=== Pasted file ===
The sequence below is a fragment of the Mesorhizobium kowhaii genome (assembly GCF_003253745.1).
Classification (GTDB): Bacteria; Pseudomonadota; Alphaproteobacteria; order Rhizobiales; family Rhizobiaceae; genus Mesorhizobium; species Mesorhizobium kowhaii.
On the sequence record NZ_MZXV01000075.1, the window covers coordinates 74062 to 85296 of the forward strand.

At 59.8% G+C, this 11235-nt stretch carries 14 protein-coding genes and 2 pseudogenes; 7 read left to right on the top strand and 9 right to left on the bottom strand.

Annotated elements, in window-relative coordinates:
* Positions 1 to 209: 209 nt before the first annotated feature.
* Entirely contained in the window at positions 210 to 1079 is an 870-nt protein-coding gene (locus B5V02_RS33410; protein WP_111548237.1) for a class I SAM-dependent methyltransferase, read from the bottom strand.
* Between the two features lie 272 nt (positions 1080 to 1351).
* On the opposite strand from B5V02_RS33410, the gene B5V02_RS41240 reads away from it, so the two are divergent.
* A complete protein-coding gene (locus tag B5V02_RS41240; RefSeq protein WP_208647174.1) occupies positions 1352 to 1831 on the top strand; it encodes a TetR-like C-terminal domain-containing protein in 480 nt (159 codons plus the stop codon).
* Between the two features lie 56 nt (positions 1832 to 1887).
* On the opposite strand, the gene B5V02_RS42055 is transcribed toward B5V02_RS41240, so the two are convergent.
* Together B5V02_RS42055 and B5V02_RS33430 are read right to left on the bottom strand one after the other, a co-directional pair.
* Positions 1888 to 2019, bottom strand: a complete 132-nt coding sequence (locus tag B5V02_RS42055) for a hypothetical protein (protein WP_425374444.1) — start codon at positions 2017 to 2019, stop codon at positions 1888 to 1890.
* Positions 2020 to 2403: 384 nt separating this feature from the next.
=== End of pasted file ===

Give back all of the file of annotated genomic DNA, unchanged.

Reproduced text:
The sequence below is a fragment of the Mesorhizobium kowhaii genome (assembly GCF_003253745.1).
Classification (GTDB): Bacteria; Pseudomonadota; Alphaproteobacteria; order Rhizobiales; family Rhizobiaceae; genus Mesorhizobium; species Mesorhizobium kowhaii.
On the sequence record NZ_MZXV01000075.1, the window covers coordinates 74062 to 85296 of the forward strand.

At 59.8% G+C, this 11235-nt stretch carries 14 protein-coding genes and 2 pseudogenes; 7 read left to right on the top strand and 9 right to left on the bottom strand.

Annotated elements, in window-relative coordinates:
* Positions 1 to 209: 209 nt before the first annotated feature.
* Entirely contained in the window at positions 210 to 1079 is an 870-nt protein-coding gene (locus B5V02_RS33410; protein WP_111548237.1) for a class I SAM-dependent methyltransferase, read from the bottom strand.
* Between the two features lie 272 nt (positions 1080 to 1351).
* On the opposite strand from B5V02_RS33410, the gene B5V02_RS41240 reads away from it, so the two are divergent.
* A complete protein-coding gene (locus tag B5V02_RS41240; RefSeq protein WP_208647174.1) occupies positions 1352 to 1831 on the top strand; it encodes a TetR-like C-terminal domain-containing protein in 480 nt (159 codons plus the stop codon).
* Between the two features lie 56 nt (positions 1832 to 1887).
* On the opposite strand, the gene B5V02_RS42055 is transcribed toward B5V02_RS41240, so the two are convergent.
* Together B5V02_RS42055 and B5V02_RS33430 are read right to left on the bottom strand one after the other, a co-directional pair.
* Positions 1888 to 2019, bottom strand: a complete 132-nt coding sequence (locus tag B5V02_RS42055) for a hypothetical protein (protein WP_425374444.1) — start codon at positions 2017 to 2019, stop codon at positions 1888 to 1890.
* Positions 2020 to 2403: 384 nt separating this feature from the next.